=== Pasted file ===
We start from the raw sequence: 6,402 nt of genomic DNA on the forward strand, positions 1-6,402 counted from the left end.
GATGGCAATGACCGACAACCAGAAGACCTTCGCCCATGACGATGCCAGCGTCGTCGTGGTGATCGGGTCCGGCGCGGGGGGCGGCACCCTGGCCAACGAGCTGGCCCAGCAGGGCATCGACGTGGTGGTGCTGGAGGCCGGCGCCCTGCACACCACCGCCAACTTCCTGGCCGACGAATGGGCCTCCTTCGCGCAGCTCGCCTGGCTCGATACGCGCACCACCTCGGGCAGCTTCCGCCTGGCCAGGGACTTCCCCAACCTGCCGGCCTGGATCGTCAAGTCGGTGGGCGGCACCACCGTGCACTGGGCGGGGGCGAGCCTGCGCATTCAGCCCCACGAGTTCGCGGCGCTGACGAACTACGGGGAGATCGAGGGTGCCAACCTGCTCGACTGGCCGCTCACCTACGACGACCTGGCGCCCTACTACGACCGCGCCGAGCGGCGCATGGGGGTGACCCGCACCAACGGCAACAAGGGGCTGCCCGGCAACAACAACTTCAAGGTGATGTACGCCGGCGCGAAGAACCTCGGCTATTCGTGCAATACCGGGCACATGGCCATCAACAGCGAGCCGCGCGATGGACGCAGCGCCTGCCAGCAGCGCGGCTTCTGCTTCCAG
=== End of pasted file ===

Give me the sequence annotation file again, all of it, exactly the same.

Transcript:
We start from the raw sequence: 6,402 nt of genomic DNA on the forward strand, positions 1-6,402 counted from the left end.
GATGGCAATGACCGACAACCAGAAGACCTTCGCCCATGACGATGCCAGCGTCGTCGTGGTGATCGGGTCCGGCGCGGGGGGCGGCACCCTGGCCAACGAGCTGGCCCAGCAGGGCATCGACGTGGTGGTGCTGGAGGCCGGCGCCCTGCACACCACCGCCAACTTCCTGGCCGACGAATGGGCCTCCTTCGCGCAGCTCGCCTGGCTCGATACGCGCACCACCTCGGGCAGCTTCCGCCTGGCCAGGGACTTCCCCAACCTGCCGGCCTGGATCGTCAAGTCGGTGGGCGGCACCACCGTGCACTGGGCGGGGGCGAGCCTGCGCATTCAGCCCCACGAGTTCGCGGCGCTGACGAACTACGGGGAGATCGAGGGTGCCAACCTGCTCGACTGGCCGCTCACCTACGACGACCTGGCGCCCTACTACGACCGCGCCGAGCGGCGCATGGGGGTGACCCGCACCAACGGCAACAAGGGGCTGCCCGGCAACAACAACTTCAAGGTGATGTACGCCGGCGCGAAGAACCTCGGCTATTCGTGCAATACCGGGCACATGGCCATCAACAGCGAGCCGCGCGATGGACGCAGCGCCTGCCAGCAGCGCGGCTTCTGCTTCCAG